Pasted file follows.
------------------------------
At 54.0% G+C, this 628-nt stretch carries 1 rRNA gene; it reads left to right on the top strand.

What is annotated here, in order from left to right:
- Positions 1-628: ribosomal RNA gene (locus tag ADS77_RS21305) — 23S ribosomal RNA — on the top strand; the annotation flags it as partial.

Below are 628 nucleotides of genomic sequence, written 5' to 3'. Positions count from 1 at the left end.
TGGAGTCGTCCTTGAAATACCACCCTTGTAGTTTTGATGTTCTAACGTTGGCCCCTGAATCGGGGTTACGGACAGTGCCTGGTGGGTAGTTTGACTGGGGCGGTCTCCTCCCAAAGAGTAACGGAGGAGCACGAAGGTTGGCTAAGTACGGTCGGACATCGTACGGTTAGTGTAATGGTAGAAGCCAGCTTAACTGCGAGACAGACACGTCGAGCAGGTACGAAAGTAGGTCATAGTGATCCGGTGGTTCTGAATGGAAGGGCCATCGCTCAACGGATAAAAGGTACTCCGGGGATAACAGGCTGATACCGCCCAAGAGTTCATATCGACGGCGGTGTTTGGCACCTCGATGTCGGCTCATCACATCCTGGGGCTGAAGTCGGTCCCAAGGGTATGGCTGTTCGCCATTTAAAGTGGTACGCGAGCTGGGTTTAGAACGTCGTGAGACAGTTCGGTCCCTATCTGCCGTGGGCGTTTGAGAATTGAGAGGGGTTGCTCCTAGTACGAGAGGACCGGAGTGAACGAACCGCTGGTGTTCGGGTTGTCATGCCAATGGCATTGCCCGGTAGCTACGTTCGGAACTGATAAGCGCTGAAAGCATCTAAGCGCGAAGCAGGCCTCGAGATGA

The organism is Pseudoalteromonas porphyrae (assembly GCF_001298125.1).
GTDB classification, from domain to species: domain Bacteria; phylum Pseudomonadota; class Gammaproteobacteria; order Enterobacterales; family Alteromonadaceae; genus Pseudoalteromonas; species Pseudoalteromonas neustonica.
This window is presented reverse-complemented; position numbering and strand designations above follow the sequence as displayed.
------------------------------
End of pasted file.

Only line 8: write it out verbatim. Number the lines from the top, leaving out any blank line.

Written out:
This window is presented reverse-complemented; position numbering and strand designations above follow the sequence as displayed.